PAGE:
6 Replies Latest reply on Jan 7, 2011 4:33 AM by jl2000

    Do Adobe's PSD and AE templates make PAR a no-brainer?

    jl2000 Level 1

      Hi -

       

      I've read a number of articles and Posts about PAR and I've experienced output MOVs that look great on computer monitor but blurry on a TV/DVD.  I'm aware of the differences of these monitors but something in the science or math of it just doesn't sink in.  So I'd like to run thru my plan hoping someone can correct or confirm... so I can proceed with some confidence and get it right this time.  Please be aware that because I don't know WHY I'm taking certain steps - some of my questions will seem really dumb.

       

      I have an After Effects CS3 project that will eventually output to an MOV that I will use for a DVD and YouTube (extremes of quality).

      I start with an AE template for a DV/NTSC project.  The frame size is automatically 720x480.  All the footage in this project will be stills, and most are scans of forms.  The text on the forms has to be sharp and undistorted in both output formats.

       

      Has Adobe made this a no-brainer if I religiously use the templates provided??

       

      If I start with a blank PSD  using the video/DV/NTSC template (same as the AE template), and then open the scans of the forms (JPGs) and drag them into this blank PSD, will the program take over and make any adjustments to the PAR if needed?  If I forge on and import the PSD layers into the AE file, will AE automatically work with the files to compensate for any distortion?

       

      If I click  "Pixel Aspect Ratio Correction" off or on ( in either program) does that effect the final output or is that just for my eyesight's benefit?

       

      Does anything I've said indicate that I'm understanding this... or am I way out of focus?

       

      I appreciate some expert guidance.

       

      JL

        • 1. Re: Do Adobe's PSD and AE templates make PAR a no-brainer?
          Todd_Kopriva Level 8

          Yes, you should use the appropriate composition settings preset for your output type. Don't try to overthink it. People run themselves into problems by trying to manually do things that After Effects is doing automatically.

           

           

           

          > If I click  "Pixel Aspect Ratio Correction" off or on ( in either  program) does that effect the final output or is that just for my  eyesight's benefit?

           

           

          That is just a preview option. It's a rough preview, so don't be surprised that it looks a little blocky/pixelated. It has no effect on output.

           

          > The text on the forms has to be sharp and undistorted in both output formats.

          Keep in mind that standard-definition video (720x480) is a very-low-resolution format. See this page for some tips:

          "Best practices for creating text and vector graphics for video"

           

          > that I will use for a DVD and YouTube (extremes of quality).

           

          Are you suggesting that you think that a DVD is of higher quality than what you see on YouTube? DVDs use MPEG-2 encoding and have dimensions of standard-defintion televisin---in other words, low quality. These days, online video is very often better than what you see on a standard-definition TV.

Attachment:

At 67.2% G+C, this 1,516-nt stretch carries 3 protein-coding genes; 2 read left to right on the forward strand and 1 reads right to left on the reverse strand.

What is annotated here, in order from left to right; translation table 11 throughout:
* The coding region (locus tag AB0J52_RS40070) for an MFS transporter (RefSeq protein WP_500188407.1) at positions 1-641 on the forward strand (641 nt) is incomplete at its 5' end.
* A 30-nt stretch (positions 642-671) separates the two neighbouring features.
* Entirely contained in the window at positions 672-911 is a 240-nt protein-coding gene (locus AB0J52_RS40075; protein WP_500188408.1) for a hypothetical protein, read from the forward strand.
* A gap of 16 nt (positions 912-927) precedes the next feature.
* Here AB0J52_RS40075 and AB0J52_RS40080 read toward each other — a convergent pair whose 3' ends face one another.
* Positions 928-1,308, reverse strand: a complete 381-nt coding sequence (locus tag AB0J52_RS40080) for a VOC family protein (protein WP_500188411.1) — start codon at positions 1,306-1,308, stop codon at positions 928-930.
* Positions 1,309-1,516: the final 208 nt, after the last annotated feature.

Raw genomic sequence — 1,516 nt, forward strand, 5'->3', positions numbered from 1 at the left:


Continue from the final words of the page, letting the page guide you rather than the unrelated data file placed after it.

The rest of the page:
1 person found this helpful
          • 2. Re: Do Adobe's PSD and AE templates make PAR a no-brainer?
            Szalam Adobe Community Professional & MVP

            Wow, a lot of questions and concerns. I'll handle a few of them:

             

            PAR correction in the comp window is only for your viewing purposes; it does not effect final output.

             

            DVD and YouTube are not extremes of quality. You can have 2k (or is it 4k) video on YouTube which would blow away DVD. Even the 720p on YouTube will look better than a DVD will.

            In any case, DVD video is a rather compressed MPEG format so it's not really all that high quality either.

             

            Pixel aspect ratio may not have as much to do with how good something looks on a TV vs. a computer monitor as you may think. (It certainly has to do how stretched it may or may not look.)

            An incorrect pixel aspect ration can cause some distortion (as mentioned in this page) however, the blurriness you mention may have to do with interlacing being handled incorrectly too. So, in addition to the link I mentioned earlier, you should also read this.

             

            And you should definitely read through all the tips on this page.

            1 person found this helpful
            • 3. Re: Do Adobe's PSD and AE templates make PAR a no-brainer?
              Szalam Adobe Community Professional & MVP

              Ah, I see Todd and I were typing at the same time. Again.

              • 4. Re: Do Adobe's PSD and AE templates make PAR a no-brainer?
                Todd_Kopriva Level 8

                >Ah, I see Todd and I were typing at the same time. Again.

                 

                It's good to see that we agree. That should give the original poster more confidence in the answers.

                • 5. Re: Do Adobe's PSD and AE templates make PAR a no-brainer?
                  jl2000 Level 1

                  Thank you Todd and Szalam -

                  I always thought there was a difference betw DVD/YouTube quality so I stand corrected and mystified in equal measure.

                  I think what I was referring to was the difference in the amount of trouble they are to make.  IMHO DVD's are problematic to make look correct by comparison - and this whole discussion was in the hopes of getting that right from the start.

                   

                  Thanks both for great responses.

                  Josh